Third, although entrepreneurial intentions are one of the main predictors of the young people engagement in new business creation, they do not capture the actual materialization of these behaviour into actions. Another limitation of our study can be considered that our research captures only entrepreneurial intention, not materializations of the real actions.
According to the TEA results supplied by the National Institute of Statistics in Romania, starting with 2007, there is an ascending trend of population percentage that plans to start its own business, thus ranking Romania as the 6th EU country. However, the same data show that the degree of sustainability is low, with Romania second in the EU with respect to liquidation of the new set-up businesses. Thus, a future direction of research would be the study of the economic and non-economic factors (cultural indicators; other demographic indicators—environment of provenance; psychological indicators—Big Five, Risk) that influence entrepreneurial intention.
How respondents answered the questions in the survey may also be considered a limitation of the study. There is the possibility for the answers not to have been exactly ticked. Knowing that they are analysed, students can change behavior at the moment of research, and hence the distorted information via an artificial behavior that gives erroneous information with an impact on the final results of research. As a future line of research, we aim at including a greater number of control questions to avoid contrary answers.
The short period of time in which target individuals were followed may harden the observance of group evolution stages. A future line of research could show in interviews for the same respondents to see how many of them were extremely interested in developing a business and acted on it and also the opposite case, i.e., to determine the factors that prevented it.

Author Contributions

All authors contributed equally to this paper. N.F. and A.I.V. described and developed the review and the hypothesis. A.I.V. developed the research approach and designed the questionnaire. A.I.V. was involved in the data collection process. A.I.V. and N.F. performed the analysis, interpretation of the results and formulated the main conclusions. A.I.V. formulated the study limitations and future directions for research. All the authors’ help editing and formatting the paper.

Funding

This work was supported by a grant of the “Alexandru Ioan Cuza” University of Iasi, within the Research Grants program, Grant UAIC, code GI-UAIC-2017-03.

Conflicts of Interest

The authors declare no conflict of interest.

Appendix A

Table A1. Construct items and data source.
Table A1. Construct items and data source.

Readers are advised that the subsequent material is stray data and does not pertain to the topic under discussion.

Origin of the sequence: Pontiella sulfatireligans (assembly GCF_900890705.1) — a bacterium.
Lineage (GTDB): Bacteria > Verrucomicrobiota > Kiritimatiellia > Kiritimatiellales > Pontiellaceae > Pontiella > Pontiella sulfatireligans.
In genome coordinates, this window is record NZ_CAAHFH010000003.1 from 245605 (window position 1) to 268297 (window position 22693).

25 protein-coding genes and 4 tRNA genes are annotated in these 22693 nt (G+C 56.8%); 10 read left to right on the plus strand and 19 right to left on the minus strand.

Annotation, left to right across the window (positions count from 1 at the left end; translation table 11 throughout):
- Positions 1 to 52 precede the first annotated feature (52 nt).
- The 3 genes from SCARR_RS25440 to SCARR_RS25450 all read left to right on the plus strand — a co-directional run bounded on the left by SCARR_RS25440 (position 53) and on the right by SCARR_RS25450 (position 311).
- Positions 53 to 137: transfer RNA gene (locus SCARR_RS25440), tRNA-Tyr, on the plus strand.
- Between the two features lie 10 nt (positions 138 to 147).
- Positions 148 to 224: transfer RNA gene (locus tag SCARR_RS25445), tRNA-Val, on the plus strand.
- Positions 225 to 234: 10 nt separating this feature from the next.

ItemsQuestionsData Source
Entrepreneurial Intention
EI1“My professional goal is to become an entrepreneur”[121,122]
EI2“I will make every effort to start and run my own firm”
EI3“I am determined to create a firm in the future”
EI4“I have very seriously thought of starting a firm”
EI5“I have the firm intention to start a firm someday”
Locus of Control
LC1R“Whether or not I am successful in life depends mostly on my ability”[74,82]
LC2R“I feel in control of my life”
LC3R“When I get what I want, it is usually because I worked hard for it”
LC4R“My life is determined by my own actions”
LC5R“My success depends on whether I am lucky enough to be in the right place at the right time”
LC6“Success in business is mostly a matter of luck”
LC7“I feel that what happens in my life is mostly determined by people in powerful positions”
LC8“It is not wise for me to plan too far ahead, because things turn out to be a matter of bad fortune”
LC9“To a great extent my life is controlled by accidental happenings”
LC10“When I get what I want, it is usually because I am lucky”
Need for Achievement
AD1R“I have a slow pace to my life”[123]
AD2“I excel in what I do”
AD3“I work too much”
AD4“I continue until everything is perfect”
AD5“I work hard”
AD6“I do more than what’s expected of me”
AD7“I plunge into tasks with all my heart”
AD8R“I am not highly motivated to succeed”
AD9R“I do just enough work to get by”
AD10R“I do too little work”
Note: Entrepreneurial Intention: EI1, EI2, EI3, EI4 and EI5. Locus of Control: LC1R, LC2R, LC3R, LC4R, LC5, LC6, LC7, LC8, LC9 and LC10. Need for Achievement: AD1R, AD2, AD3, AD4, AD5, AD6, AD7, AD8R, AD9R and AD10R where “R” denotes reverse-scored items.

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Figure 1. Theory of planned behaviour (TPB) and entrepreneurial event theory (SEE). Source: [9] (p. 182) and [64] (p. 20).
Figure 1. Theory of planned behaviour (TPB) and entrepreneurial event theory (SEE). Source: [9] (p. 182) and [64] (p. 20).
Sustainability 11 01192 g001
Figure 2. Entrepreneurial intention, locus of control and need for achievement distribution of students. Source: Authors’ elaboration.
Figure 2. Entrepreneurial intention, locus of control and need for achievement distribution of students. Source: Authors’ elaboration.
Sustainability 11 01192 g002
Figure 3. Interaction effects for models (4), (5), (6) and (7).
Figure 3. Interaction effects for models (4), (5), (6) and (7).